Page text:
Buddhism in India

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CATEGORY: Study Abroad
TYPE: Articles
RELATED PROGRAMS: Institute for Global Citizenship (IGC), Religious Studies

By | Andrea Wilhelmi ‘14

After five weeks in Dharamsala, India, Sarah Fleming ‘14 (Sharon, Mass.) and Izzi Speer ‘14 (Madison, Wis.) are Facebook friends with Buddhist monks—men who may have devoted their lives to embodying Buddhist philosophy but still can’t resist a good knock-knock joke.

These two psychology majors had shared some of the same Macalester lectures, but didn’t know each other outside the classroom until they discovered they were two of 24 students picked for Emory University’s Mind/Body Sciences Summer Program.

Emory chooses college students from across the nation to glimpse the vast chronicles of Buddhist philosophy as they study alongside monks who are in turn studying science. Later, the Tibetan monks will study science at Emory University in Atlanta. Speer was drawn to the program after taking religion professor Erik Davis’s Introduction to Buddhism, hoping to explore how religion and science interact. Fleming thought the program would feed her interests as a Religious Studies major, and as leader of Macalester’s Buddhist meditation group, Sitting at Mac.

Packing eight academic credits into five weeks made for some intense reading, writing, and discussion. Coursework explored how Buddhist concepts of mindfulness are being applied in Western medicine. To learn about traditional Tibetan Buddhism, the students meditated with the monks at 6:30 every morning. Speer got her first taste of Buddhist meditation, while Fleming built on a well-developed practice. “The only way to meditate is to try,” says Speer. “You just let your mind do what it does.”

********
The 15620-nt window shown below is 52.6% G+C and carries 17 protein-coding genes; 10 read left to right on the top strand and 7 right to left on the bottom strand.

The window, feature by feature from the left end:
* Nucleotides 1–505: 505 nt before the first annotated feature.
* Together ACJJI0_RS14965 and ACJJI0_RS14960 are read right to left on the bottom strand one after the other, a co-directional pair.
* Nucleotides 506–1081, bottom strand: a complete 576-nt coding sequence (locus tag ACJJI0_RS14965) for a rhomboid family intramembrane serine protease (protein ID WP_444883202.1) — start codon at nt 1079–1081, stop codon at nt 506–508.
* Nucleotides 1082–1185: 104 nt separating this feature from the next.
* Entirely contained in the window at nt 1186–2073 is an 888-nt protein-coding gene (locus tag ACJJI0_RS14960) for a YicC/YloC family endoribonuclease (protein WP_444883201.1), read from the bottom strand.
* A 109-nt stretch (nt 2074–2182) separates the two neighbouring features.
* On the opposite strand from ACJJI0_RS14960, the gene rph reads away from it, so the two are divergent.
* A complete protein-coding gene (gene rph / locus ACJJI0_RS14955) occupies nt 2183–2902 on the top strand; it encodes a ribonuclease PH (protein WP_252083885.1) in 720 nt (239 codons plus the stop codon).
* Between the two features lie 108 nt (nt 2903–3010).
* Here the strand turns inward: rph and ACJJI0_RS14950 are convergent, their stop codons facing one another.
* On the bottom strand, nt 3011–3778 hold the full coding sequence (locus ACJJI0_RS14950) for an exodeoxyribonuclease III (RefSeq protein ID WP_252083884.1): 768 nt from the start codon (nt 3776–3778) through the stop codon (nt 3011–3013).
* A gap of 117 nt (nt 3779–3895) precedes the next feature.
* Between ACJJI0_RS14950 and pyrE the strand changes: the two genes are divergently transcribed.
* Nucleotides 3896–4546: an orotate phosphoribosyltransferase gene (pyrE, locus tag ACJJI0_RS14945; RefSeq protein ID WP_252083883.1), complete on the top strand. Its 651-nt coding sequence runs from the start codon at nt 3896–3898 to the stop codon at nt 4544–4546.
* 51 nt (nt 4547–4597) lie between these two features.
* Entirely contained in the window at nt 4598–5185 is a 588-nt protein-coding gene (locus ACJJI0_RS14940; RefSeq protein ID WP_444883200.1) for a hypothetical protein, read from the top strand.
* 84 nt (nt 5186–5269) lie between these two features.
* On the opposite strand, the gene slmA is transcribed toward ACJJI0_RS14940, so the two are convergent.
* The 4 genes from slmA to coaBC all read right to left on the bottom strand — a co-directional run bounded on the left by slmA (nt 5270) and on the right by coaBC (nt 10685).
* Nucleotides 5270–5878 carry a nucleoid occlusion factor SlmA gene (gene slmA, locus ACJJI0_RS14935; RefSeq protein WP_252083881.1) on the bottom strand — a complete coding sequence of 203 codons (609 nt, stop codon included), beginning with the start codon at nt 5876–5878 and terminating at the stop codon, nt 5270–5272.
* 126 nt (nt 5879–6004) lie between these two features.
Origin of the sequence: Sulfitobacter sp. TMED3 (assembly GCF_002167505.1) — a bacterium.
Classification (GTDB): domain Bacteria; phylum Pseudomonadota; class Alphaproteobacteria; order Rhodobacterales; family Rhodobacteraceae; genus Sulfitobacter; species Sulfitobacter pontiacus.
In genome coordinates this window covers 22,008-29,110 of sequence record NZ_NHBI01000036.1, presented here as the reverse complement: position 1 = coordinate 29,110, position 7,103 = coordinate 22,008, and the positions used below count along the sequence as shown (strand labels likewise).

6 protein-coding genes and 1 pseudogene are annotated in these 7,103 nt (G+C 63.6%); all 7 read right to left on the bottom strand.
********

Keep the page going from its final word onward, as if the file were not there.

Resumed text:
From meditation and class readings, Speer learned that working toward having a calm, clear mind can improve one’s ability to regulate emotions and have good mental health. This lines up with both her majors: neuroscience and psychology.

Fleming is taking clinical and counseling psychology this fall. What she learned about cultural differences in approaching mental health problems “will probably shape how I look at the class,” she says. She hopes to someday counsel others through ministry or chaplaincy.

Enjoying unstructured time with the monks was one of Fleming’s favorite parts of the program, she says. She taught the monks American slang, shared stories over meals, and played badminton matches with them. Speer spent some time after the program traveling in other parts of India.

Both agree that one of the program’s most memorable moments was when they met the Dalai Lama himself, who presented the monks with certificates for completing the program. The Americans enjoyed hearing him speak and were able to ask him questions about Buddhism. “He has an amazing personality,” says Fleming. “Everyone in the room was hanging on his words.” The Dalai Lama approached the group with blunt honesty and a commanding voice, but also a sense of humor, she says.

“He believes all religions are geared toward compassion,” says Fleming, “and that our generation’s biggest responsibility is to dialogue among different types of people.”

PUBLISHED: 10/30/2013